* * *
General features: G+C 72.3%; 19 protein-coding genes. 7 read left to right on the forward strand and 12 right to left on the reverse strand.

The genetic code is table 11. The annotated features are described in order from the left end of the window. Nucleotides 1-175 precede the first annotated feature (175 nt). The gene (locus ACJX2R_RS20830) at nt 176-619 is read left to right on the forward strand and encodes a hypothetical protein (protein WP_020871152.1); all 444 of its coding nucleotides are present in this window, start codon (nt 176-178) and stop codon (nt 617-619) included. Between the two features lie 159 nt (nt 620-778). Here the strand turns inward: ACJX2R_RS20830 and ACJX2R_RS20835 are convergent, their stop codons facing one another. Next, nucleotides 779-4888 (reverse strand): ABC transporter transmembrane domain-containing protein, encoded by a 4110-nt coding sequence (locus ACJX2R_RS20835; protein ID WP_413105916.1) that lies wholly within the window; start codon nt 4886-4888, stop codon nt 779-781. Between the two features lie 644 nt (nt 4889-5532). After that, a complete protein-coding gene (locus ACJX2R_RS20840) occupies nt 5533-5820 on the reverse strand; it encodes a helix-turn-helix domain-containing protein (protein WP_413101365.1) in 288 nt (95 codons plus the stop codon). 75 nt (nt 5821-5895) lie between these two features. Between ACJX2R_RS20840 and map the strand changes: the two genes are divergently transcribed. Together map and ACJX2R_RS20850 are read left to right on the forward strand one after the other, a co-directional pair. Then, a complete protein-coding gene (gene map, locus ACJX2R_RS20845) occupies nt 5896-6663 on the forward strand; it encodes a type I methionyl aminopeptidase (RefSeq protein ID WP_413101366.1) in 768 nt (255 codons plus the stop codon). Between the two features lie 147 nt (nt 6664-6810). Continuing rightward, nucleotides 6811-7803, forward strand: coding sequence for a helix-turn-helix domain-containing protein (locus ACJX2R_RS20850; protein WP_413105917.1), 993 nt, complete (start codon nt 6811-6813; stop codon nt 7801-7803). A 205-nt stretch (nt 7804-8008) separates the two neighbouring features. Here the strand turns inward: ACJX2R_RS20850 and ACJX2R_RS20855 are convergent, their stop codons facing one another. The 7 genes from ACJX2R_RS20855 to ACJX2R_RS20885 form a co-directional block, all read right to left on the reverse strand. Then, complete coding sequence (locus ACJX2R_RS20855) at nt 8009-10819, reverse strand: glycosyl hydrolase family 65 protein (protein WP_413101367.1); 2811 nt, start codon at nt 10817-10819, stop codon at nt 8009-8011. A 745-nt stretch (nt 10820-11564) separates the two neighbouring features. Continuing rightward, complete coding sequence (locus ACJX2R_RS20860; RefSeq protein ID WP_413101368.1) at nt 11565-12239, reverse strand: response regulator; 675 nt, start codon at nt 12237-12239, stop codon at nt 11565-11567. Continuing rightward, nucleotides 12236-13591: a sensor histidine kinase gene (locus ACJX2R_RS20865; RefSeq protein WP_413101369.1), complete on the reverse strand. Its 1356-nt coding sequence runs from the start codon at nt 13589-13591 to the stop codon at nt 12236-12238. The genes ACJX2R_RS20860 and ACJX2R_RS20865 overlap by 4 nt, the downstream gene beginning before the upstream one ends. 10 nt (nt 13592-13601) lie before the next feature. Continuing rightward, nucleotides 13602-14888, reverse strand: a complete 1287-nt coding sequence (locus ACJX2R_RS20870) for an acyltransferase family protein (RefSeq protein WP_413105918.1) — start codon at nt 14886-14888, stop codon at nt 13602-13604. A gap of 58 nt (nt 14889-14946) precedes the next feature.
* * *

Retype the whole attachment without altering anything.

General features: G+C 72.3%; 19 protein-coding genes. 7 read left to right on the forward strand and 12 right to left on the reverse strand.

The genetic code is table 11. The annotated features are described in order from the left end of the window. Nucleotides 1-175 precede the first annotated feature (175 nt). The gene (locus ACJX2R_RS20830) at nt 176-619 is read left to right on the forward strand and encodes a hypothetical protein (protein WP_020871152.1); all 444 of its coding nucleotides are present in this window, start codon (nt 176-178) and stop codon (nt 617-619) included. Between the two features lie 159 nt (nt 620-778). Here the strand turns inward: ACJX2R_RS20830 and ACJX2R_RS20835 are convergent, their stop codons facing one another. Next, nucleotides 779-4888 (reverse strand): ABC transporter transmembrane domain-containing protein, encoded by a 4110-nt coding sequence (locus ACJX2R_RS20835; protein ID WP_413105916.1) that lies wholly within the window; start codon nt 4886-4888, stop codon nt 779-781. Between the two features lie 644 nt (nt 4889-5532). After that, a complete protein-coding gene (locus ACJX2R_RS20840) occupies nt 5533-5820 on the reverse strand; it encodes a helix-turn-helix domain-containing protein (protein WP_413101365.1) in 288 nt (95 codons plus the stop codon). 75 nt (nt 5821-5895) lie between these two features. Between ACJX2R_RS20840 and map the strand changes: the two genes are divergently transcribed. Together map and ACJX2R_RS20850 are read left to right on the forward strand one after the other, a co-directional pair. Then, a complete protein-coding gene (gene map, locus ACJX2R_RS20845) occupies nt 5896-6663 on the forward strand; it encodes a type I methionyl aminopeptidase (RefSeq protein ID WP_413101366.1) in 768 nt (255 codons plus the stop codon). Between the two features lie 147 nt (nt 6664-6810). Continuing rightward, nucleotides 6811-7803, forward strand: coding sequence for a helix-turn-helix domain-containing protein (locus ACJX2R_RS20850; protein WP_413105917.1), 993 nt, complete (start codon nt 6811-6813; stop codon nt 7801-7803). A 205-nt stretch (nt 7804-8008) separates the two neighbouring features. Here the strand turns inward: ACJX2R_RS20850 and ACJX2R_RS20855 are convergent, their stop codons facing one another. The 7 genes from ACJX2R_RS20855 to ACJX2R_RS20885 form a co-directional block, all read right to left on the reverse strand. Then, complete coding sequence (locus ACJX2R_RS20855) at nt 8009-10819, reverse strand: glycosyl hydrolase family 65 protein (protein WP_413101367.1); 2811 nt, start codon at nt 10817-10819, stop codon at nt 8009-8011. A 745-nt stretch (nt 10820-11564) separates the two neighbouring features. Continuing rightward, complete coding sequence (locus ACJX2R_RS20860; RefSeq protein ID WP_413101368.1) at nt 11565-12239, reverse strand: response regulator; 675 nt, start codon at nt 12237-12239, stop codon at nt 11565-11567. Continuing rightward, nucleotides 12236-13591: a sensor histidine kinase gene (locus ACJX2R_RS20865; RefSeq protein WP_413101369.1), complete on the reverse strand. Its 1356-nt coding sequence runs from the start codon at nt 13589-13591 to the stop codon at nt 12236-12238. The genes ACJX2R_RS20860 and ACJX2R_RS20865 overlap by 4 nt, the downstream gene beginning before the upstream one ends. 10 nt (nt 13592-13601) lie before the next feature. Continuing rightward, nucleotides 13602-14888, reverse strand: a complete 1287-nt coding sequence (locus ACJX2R_RS20870) for an acyltransferase family protein (RefSeq protein WP_413105918.1) — start codon at nt 14886-14888, stop codon at nt 13602-13604. A gap of 58 nt (nt 14889-14946) precedes the next feature.